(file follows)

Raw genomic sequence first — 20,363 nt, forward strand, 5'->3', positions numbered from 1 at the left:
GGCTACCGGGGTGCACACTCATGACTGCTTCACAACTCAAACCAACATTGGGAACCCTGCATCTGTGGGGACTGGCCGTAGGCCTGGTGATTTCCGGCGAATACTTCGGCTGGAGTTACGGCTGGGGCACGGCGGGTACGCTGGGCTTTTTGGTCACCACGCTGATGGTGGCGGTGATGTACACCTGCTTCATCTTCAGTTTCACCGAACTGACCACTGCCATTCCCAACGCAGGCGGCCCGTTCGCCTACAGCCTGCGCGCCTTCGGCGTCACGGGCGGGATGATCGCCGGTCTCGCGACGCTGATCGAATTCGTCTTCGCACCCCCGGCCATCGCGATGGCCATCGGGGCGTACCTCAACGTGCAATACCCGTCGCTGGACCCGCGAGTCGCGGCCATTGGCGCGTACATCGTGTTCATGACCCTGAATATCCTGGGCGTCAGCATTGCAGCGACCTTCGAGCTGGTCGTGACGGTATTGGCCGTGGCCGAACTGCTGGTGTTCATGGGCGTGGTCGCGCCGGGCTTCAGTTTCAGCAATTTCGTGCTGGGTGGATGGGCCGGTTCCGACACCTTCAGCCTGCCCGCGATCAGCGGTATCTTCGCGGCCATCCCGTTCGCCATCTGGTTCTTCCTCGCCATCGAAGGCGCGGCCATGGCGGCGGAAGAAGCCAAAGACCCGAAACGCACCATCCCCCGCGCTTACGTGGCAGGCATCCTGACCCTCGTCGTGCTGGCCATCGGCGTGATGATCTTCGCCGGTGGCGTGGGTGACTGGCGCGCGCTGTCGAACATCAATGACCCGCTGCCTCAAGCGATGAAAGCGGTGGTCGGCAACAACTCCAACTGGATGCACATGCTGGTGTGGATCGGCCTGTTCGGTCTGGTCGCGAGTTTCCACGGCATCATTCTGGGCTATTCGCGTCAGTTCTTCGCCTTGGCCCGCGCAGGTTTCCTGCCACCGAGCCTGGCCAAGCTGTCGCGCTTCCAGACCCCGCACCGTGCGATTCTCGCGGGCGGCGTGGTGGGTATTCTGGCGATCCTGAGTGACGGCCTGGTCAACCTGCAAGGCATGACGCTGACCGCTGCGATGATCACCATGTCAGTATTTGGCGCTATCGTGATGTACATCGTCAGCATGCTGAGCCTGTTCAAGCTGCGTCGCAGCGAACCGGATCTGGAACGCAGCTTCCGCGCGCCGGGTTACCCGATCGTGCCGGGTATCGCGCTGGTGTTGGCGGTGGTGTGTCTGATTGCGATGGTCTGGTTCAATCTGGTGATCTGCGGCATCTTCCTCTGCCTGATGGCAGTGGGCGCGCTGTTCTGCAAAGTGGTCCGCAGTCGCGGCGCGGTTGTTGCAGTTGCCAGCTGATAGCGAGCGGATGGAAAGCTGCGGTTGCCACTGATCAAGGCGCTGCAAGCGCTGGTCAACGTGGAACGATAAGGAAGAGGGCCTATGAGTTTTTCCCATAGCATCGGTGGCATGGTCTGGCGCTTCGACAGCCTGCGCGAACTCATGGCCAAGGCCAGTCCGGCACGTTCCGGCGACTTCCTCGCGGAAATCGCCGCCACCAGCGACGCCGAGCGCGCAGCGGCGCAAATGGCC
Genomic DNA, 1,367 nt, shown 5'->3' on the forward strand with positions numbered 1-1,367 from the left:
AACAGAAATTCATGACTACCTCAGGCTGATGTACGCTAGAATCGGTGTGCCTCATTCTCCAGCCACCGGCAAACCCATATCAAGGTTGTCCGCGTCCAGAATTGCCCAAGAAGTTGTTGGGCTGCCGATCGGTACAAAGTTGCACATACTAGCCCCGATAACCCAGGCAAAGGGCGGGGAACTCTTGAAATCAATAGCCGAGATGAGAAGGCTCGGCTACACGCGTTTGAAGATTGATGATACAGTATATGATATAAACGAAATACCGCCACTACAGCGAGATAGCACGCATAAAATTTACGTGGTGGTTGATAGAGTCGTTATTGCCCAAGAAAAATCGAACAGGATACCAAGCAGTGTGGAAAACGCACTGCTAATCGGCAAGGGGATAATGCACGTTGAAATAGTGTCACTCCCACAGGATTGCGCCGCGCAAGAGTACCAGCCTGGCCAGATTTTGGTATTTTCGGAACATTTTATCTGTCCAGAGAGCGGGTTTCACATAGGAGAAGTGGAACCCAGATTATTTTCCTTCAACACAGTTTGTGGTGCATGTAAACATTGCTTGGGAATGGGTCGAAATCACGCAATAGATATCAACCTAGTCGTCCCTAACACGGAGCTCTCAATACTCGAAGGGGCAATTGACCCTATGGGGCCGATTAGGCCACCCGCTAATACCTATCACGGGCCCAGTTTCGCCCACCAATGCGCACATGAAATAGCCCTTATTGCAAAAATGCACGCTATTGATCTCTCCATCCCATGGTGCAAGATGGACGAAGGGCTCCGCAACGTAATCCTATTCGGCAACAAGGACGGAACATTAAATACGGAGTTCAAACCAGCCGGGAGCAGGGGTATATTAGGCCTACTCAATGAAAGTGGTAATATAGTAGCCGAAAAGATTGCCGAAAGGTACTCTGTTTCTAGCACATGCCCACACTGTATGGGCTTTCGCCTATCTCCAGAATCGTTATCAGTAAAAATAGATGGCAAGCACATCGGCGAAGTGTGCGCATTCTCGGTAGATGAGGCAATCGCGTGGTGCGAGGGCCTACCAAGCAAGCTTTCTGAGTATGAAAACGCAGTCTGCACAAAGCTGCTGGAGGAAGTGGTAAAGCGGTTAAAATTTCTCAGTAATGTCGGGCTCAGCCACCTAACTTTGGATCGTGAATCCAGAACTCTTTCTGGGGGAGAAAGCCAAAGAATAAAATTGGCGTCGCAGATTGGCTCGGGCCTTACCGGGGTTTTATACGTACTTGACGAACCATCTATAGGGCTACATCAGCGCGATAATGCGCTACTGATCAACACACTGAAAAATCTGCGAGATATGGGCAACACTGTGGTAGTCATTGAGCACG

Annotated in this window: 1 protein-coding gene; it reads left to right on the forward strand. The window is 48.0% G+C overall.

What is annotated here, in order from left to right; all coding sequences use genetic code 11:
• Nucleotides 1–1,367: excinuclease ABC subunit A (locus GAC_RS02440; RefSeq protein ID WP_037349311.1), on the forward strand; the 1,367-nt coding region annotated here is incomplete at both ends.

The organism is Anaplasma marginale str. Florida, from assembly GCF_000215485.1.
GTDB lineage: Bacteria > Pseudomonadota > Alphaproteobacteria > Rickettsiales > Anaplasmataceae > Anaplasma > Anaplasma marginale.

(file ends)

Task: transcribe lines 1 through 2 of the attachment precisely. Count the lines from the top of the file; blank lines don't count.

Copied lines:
Raw genomic sequence first — 20,363 nt, forward strand, 5'->3', positions numbered from 1 at the left:
GGCTACCGGGGTGCACACTCATGACTGCTTCACAACTCAAACCAACATTGGGAACCCTGCATCTGTGGGGACTGGCCGTAGGCCTGGTGATTTCCGGCGAATACTTCGGCTGGAGTTACGGCTGGGGCACGGCGGGTACGCTGGGCTTTTTGGTCACCACGCTGATGGTGGCGGTGATGTACACCTGCTTCATCTTCAGTTTCACCGAACTGACCACTGCCATTCCCAACGCAGGCGGCCCGTTCGCCTACAGCCTGCGCGCCTTCGGCGTCACGGGCGGGATGATCGCCGGTCTCGCGACGCTGATCGAATTCGTCTTCGCACCCCCGGCCATCGCGATGGCCATCGGGGCGTACCTCAACGTGCAATACCCGTCGCTGGACCCGCGAGTCGCGGCCATTGGCGCGTACATCGTGTTCATGACCCTGAATATCCTGGGCGTCAGCATTGCAGCGACCTTCGAGCTGGTCGTGACGGTATTGGCCGTGGCCGAACTGCTGGTGTTCATGGGCGTGGTCGCGCCGGGCTTCAGTTTCAGCAATTTCGTGCTGGGTGGATGGGCCGGTTCCGACACCTTCAGCCTGCCCGCGATCAGCGGTATCTTCGCGGCCATCCCGTTCGCCATCTGGTTCTTCCTCGCCATCGAAGGCGCGGCCATGGCGGCGGAAGAAGCCAAAGACCCGAAACGCACCATCCCCCGCGCTTACGTGGCAGGCATCCTGACCCTCGTCGTGCTGGCCATCGGCGTGATGATCTTCGCCGGTGGCGTGGGTGACTGGCGCGCGCTGTCGAACATCAATGACCCGCTGCCTCAAGCGATGAAAGCGGTGGTCGGCAACAACTCCAACTGGATGCACATGCTGGTGTGGATCGGCCTGTTCGGTCTGGTCGCGAGTTTCCACGGCATCATTCTGGGCTATTCGCGTCAGTTCTTCGCCTTGGCCCGCGCAGGTTTCCTGCCACCGAGCCTGGCCAAGCTGTCGCGCTTCCAGACCCCGCACCGTGCGATTCTCGCGGGCGGCGTGGTGGGTATTCTGGCGATCCTGAGTGACGGCCTGGTCAACCTGCAAGGCATGACGCTGACCGCTGCGATGATCACCATGTCAGTATTTGGCGCTATCGTGATGTACATCGTCAGCATGCTGAGCCTGTTCAAGCTGCGTCGCAGCGAACCGGATCTGGAACGCAGCTTCCGCGCGCCGGGTTACCCGATCGTGCCGGGTATCGCGCTGGTGTTGGCGGTGGTGTGTCTGATTGCGATGGTCTGGTTCAATCTGGTGATCTGCGGCATCTTCCTCTGCCTGATGGCAGTGGGCGCGCTGTTCTGCAAAGTGGTCCGCAGTCGCGGCGCGGTTGTTGCAGTTGCCAGCTGATAGCGAGCGGATGGAAAGCTGCGGTTGCCACTGATCAAGGCGCTGCAAGCGCTGGTCAACGTGGAACGATAAGGAAGAGGGCCTATGAGTTTTTCCCATAGCATCGGTGGCATGGTCTGGCGCTTCGACAGCCTGCGCGAACTCATGGCCAAGGCCAGTCCGGCACGTTCCGGCGACTTCCTCGCGGAAATCGCCGCCACCAGCGACGCCGAGCGCGCAGCGGCGCAAATGGCC